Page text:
Op-Ed: Labor Agreements Raise Construction Costs

0 August 28, 2010  State & Local Construction, Uncategorized

In a guest op-ed published by the Rochester Democrat and Chronicle (“Labor Agreements Raise Construction Costs,” 8/28/10), Marci Miller of the Empire State Chapter of Associated Builders and Contractors has some thoughts on the impact of wasteful and discriminatory project labor agreements (PLAs) on local construction projects.

Here are the highlights:

Despite some claims to the contrary, these requirements are nothing more than handouts to one politically-connected special interest group — Big Labor. PLAs and the unnecessarily burdensome apprenticeship requirements are designed to ensure that only union labor has the opportunity to work on construction projects.

When public officials place these requirements on projects, they essentially preclude the 75 percent of local construction workers that choose not to join a labor organization from competing for projects funded by their own tax dollars.

Unfortunately, for local taxpayers, the discrimination inherent in these types of agreements is not the end of the story. Numerous third-party studies show that PLAs have a record of increasing construction costs by approximately 18 percent when required on public construction projects.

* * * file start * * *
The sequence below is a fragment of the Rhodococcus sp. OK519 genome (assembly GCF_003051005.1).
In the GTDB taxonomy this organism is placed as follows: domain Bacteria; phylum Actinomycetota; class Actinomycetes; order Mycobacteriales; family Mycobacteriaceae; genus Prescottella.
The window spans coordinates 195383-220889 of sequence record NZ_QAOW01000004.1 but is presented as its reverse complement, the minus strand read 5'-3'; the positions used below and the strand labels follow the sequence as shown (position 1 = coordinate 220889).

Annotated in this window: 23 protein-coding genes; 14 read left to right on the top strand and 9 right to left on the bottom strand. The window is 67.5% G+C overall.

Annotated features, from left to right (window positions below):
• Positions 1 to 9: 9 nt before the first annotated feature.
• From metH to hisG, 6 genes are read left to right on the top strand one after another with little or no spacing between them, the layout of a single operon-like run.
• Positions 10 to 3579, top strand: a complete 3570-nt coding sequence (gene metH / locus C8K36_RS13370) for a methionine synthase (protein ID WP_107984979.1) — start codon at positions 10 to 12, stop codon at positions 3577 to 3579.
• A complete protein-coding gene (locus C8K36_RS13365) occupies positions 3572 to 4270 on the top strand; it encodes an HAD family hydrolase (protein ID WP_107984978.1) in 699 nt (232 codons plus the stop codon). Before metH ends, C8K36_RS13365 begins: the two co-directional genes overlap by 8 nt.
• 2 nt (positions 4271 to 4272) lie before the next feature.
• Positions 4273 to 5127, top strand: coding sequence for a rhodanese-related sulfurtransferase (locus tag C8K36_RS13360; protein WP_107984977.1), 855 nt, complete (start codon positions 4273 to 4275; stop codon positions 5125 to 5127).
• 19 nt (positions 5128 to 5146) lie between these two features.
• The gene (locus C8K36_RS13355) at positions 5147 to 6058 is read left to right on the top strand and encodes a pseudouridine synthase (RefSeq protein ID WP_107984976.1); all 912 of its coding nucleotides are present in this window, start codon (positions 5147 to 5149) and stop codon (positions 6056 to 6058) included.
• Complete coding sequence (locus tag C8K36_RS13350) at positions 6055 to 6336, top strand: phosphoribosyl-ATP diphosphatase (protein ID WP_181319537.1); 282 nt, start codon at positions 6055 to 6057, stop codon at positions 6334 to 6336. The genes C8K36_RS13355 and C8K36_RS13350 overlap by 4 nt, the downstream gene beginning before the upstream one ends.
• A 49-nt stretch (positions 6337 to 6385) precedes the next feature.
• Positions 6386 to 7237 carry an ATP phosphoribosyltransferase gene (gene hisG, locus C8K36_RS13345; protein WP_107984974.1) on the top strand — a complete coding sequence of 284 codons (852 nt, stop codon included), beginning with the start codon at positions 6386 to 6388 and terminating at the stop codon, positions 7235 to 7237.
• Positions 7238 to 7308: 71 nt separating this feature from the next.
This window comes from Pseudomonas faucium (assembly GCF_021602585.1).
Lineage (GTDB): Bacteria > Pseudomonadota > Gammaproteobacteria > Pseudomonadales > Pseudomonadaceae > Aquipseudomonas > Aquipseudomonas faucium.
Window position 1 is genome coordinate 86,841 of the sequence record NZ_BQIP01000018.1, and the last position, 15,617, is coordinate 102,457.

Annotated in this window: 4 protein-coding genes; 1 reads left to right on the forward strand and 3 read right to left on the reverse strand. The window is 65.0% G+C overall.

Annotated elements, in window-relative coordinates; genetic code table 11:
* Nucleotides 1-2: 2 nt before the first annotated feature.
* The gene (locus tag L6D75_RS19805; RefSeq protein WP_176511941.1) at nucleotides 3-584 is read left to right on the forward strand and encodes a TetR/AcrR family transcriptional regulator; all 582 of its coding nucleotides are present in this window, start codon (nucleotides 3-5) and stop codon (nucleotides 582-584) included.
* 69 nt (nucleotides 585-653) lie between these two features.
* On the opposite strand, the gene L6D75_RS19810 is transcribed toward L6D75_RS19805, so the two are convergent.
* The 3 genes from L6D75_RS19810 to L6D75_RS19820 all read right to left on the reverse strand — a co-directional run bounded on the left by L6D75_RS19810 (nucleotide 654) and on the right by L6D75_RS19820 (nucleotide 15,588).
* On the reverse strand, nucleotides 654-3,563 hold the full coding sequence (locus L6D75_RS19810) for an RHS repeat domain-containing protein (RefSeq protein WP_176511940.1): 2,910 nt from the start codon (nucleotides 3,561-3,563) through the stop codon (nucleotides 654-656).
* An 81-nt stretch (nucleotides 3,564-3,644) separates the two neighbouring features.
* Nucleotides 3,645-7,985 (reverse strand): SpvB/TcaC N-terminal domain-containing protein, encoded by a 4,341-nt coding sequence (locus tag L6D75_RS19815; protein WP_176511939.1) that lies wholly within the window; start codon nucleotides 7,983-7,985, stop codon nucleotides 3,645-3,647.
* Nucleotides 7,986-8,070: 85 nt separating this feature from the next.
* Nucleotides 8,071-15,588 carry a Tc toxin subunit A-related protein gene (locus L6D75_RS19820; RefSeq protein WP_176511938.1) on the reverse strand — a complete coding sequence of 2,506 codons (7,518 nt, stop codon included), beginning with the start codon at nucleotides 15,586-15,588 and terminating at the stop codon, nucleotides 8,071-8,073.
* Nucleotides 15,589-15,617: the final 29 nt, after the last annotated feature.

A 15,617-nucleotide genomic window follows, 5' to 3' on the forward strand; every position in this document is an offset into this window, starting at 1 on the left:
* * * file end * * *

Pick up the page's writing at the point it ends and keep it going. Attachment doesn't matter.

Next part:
A 2006 study conducted by the Beacon Hill Institute at Suffolk University found that PLAs add an estimated $27 per square foot to the bid cost of construction (in 2004 prices), representing an almost 20 percent increase in costs over the average non-PLA project.

At a time when local families, and also state and local government, are grappling with significant budget deficits and crippling unemployment, now is the worst possible time to reward special interest groups at the expense of hardworking taxpayers.

By opening the door to all contractors, they can help keep the competition up and the project costs down by insisting that every worthy company has a fair shot.

We agree.

By the way, the Beacon Hill Institute study referenced in the article is available here.  Of the 117 schools examined by the researchers, 19 municipalities entered into PLAs for school projects. The researchers took into account differences in both the type of schools (elementary, junior and high schools) and the size (controlling for square footage). The majority of school districts that chose not to enter into such agreements saved between $2.7 million for a 100,000-square-foot building and $8.1 million for a 300,000-square-foot structure.

With local budgets stretched to their limits nationwide, now is the worst possible time for local officials to waste taxpayer dollars on Big Labor handouts.  We urge Rochester officials to say no to PLAs.

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